Before we begin with the actual recipe, I’d like to share two flan secrets which I consider to be the basics for preparing good flan. The first secret is to melt the sugar that will become the flan syrup the right way. Be attentive while the sugar melts so that it doesn’t burn. Burnt caramel has a very bitter taste to it and it certainly doesn’t enhance the flavor of the flan, in fact it may just ruin it altogether. The second secret is the amount of time for which the flan is baked. If you leave it in the oven less time than required, you’ll find your dessert to be a goopy disaster. On the other hand…if you leave it in too long, you will find that hard, overcooked flan is just as bad. When making this or any other flan recipe, remember these simple secrets for flan success.
The question then becomes how do you know when it is done? Simple: after the suggested time I give below, pull the flan out without removing it from the water bath. Give the pan a gentle shake (don’t splash your flan with water!), and see if the flan jiggles, but still looks sort of “set” (because it does need to jiggle). Insert a toothpick or sharp knife towards the middle of the flan. If it comes out clean, the flan is done. If it does not, place it back in oven, checking it regularly. Once it is done baking, remove it from water bath and cool. It will continue to firm up as it cools. Individual ramekins might take less time to cook so check half way through the baking process.
When you check your flan, if it still hasn’t set but is developing a golden brown film on the top, don’t be concerned. Focus on getting the flan to set and then, after the flan cools, gently peel of the golden brown film before serving because it is not very appealing, it comes off very easily.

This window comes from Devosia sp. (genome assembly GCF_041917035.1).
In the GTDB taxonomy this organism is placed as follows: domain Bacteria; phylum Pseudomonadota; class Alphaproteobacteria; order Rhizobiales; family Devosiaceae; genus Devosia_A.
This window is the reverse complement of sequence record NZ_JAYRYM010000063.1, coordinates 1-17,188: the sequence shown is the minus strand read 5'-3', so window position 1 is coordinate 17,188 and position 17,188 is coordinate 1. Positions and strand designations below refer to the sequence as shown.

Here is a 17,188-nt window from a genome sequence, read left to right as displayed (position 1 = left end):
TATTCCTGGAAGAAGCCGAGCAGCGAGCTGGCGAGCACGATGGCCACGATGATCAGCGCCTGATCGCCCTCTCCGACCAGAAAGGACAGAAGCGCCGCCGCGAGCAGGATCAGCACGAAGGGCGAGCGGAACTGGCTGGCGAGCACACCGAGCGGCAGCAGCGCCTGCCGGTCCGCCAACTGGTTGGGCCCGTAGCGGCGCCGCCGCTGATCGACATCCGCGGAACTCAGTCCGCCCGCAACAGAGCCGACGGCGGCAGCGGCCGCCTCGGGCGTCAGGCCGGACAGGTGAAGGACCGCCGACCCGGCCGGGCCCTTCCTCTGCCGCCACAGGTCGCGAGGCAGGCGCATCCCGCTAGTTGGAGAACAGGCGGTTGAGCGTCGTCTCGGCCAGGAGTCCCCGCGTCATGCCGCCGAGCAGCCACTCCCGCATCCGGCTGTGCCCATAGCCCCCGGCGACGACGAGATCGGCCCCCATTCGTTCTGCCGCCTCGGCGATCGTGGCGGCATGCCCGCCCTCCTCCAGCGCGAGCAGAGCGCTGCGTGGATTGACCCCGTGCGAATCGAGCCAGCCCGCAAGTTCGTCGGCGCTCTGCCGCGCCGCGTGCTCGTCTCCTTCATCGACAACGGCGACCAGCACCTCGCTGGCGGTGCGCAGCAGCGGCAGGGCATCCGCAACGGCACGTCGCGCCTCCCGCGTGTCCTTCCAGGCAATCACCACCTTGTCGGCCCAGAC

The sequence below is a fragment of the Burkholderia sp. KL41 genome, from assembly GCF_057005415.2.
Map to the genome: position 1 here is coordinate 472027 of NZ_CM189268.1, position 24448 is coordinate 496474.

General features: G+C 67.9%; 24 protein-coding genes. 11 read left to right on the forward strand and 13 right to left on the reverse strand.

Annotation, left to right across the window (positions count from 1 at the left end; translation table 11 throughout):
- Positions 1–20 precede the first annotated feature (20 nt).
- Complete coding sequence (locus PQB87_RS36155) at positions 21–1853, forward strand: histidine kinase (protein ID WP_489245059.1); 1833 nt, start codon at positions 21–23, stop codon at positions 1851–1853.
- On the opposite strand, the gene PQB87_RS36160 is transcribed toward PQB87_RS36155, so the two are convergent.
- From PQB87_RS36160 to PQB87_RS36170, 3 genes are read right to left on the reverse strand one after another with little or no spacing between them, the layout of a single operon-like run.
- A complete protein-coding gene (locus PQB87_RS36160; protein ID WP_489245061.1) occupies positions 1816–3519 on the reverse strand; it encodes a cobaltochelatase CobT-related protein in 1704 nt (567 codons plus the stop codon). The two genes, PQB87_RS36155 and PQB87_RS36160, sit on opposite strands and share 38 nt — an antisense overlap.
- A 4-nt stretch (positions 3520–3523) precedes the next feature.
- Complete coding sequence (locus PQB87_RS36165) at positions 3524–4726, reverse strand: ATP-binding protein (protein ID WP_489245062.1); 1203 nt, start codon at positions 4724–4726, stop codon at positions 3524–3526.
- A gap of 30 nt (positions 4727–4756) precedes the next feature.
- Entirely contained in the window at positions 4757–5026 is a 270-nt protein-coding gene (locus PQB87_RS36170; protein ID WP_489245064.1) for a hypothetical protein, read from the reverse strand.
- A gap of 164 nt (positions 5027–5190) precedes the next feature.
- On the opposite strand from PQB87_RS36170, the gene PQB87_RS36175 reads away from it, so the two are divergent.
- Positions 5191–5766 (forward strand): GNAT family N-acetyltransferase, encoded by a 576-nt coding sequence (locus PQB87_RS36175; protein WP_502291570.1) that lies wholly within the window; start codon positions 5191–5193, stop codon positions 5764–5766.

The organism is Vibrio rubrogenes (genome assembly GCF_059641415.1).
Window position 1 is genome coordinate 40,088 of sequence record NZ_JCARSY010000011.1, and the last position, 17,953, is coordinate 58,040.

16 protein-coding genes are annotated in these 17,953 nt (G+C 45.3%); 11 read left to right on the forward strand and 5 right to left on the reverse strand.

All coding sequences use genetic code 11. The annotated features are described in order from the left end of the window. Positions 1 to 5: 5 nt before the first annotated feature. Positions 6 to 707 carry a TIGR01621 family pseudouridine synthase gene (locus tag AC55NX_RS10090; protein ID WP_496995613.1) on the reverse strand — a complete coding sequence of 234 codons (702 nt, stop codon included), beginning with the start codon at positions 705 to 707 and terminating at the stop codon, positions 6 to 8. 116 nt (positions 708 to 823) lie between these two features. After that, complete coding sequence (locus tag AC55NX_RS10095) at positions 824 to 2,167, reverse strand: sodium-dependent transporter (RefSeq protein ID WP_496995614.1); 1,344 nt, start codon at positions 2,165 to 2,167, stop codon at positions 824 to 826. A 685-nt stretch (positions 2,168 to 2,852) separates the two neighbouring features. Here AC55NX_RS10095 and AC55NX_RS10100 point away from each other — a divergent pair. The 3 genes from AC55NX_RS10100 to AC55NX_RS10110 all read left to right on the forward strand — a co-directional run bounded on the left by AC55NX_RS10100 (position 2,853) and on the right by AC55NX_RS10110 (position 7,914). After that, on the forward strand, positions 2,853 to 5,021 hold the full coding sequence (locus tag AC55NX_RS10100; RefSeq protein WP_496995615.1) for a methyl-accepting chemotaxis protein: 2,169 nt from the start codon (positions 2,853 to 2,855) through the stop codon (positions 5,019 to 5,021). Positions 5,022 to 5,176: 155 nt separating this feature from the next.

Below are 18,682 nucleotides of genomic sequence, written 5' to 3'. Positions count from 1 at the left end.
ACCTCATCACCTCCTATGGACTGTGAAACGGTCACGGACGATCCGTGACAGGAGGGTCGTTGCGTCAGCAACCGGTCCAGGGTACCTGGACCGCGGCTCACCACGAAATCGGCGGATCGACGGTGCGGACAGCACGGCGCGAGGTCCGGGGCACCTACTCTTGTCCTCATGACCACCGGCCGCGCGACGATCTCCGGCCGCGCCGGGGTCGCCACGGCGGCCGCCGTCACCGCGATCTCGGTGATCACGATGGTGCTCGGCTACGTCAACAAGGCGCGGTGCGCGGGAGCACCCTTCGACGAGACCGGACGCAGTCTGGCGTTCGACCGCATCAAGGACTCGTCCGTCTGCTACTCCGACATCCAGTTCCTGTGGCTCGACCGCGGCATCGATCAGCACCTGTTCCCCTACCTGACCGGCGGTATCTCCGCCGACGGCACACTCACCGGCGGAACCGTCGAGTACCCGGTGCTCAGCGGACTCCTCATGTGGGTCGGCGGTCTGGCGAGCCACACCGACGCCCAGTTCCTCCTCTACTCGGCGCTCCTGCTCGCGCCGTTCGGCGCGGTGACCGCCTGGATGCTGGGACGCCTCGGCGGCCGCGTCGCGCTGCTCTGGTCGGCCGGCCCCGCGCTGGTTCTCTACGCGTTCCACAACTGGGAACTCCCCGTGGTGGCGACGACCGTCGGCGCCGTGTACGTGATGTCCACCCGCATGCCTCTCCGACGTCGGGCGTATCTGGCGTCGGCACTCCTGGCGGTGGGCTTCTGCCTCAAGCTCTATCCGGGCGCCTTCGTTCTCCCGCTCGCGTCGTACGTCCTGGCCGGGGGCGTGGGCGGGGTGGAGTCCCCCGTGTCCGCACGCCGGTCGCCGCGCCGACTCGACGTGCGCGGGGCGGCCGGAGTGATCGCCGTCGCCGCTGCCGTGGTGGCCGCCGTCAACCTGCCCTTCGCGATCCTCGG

I hope you have a great time preparing and eating this fabulous dessert…enjoy!
makes 6 individual flans or a 9” loaf pan
Unlike more delicate flans, the ones that are made with condensed milk and/or cream cheese result in a richer texture.
14oz condensed milk ˑ 12oz evaporated milk ˑ 1 cup sugar ˑ 4oz Kahlua or any other coffee liqueur ˑ 6 eggs
Preheat oven to 350º F.
Melt the sugar completely over medium heat being careful not to burn it. Once it melts and becomes a light brown caramel syrup, pour into the ramekins or loaf pan. Tilt the ramekins or pan, gently swirling the caramel around the bottom of the dish, distributing the syrup evenly on the bottom. Set aside.
In a blender, or with a hand held mixer, combine the condensed milk, evaporated milk and eggs. Once the mix is perfectly smooth and all ingredients have been incorporated very well, pour the flan mixture into the individual ramekins or loaf pan. Prepare a water bath by filling a large, deep baking pan with enough water to come halfway up the sides of the ramekins or pan. Place the flan, in its dish into the water bath. Slide the flan in its water bath into the oven, preferably on bottom shelf, and bake until it is set in the center, 35 to 40 minutes. Please note that baking times will vary depending on the oven, altitude, or the size of pan(s) used. Remove flan from the water bath and let cool.
Once cool, gently run a knife around edges to separate flan from pan or ramekins. Invert each ramekin onto an individual dish. If you made the flan in the larger loaf pan, invert it over a deep serving dish to avoid an overflow of caramel.
Chef’s tip: For a dramatic presentation, decorate flan & platter with seasonal berries or edible flowers.
*Please note that you can substitute the caramel with chocolate syrup, honey, corn syrup or dulce de leche for different effects and flavors.
Lead photo by Christa Glennie Seychew, inset by Laura Anhalt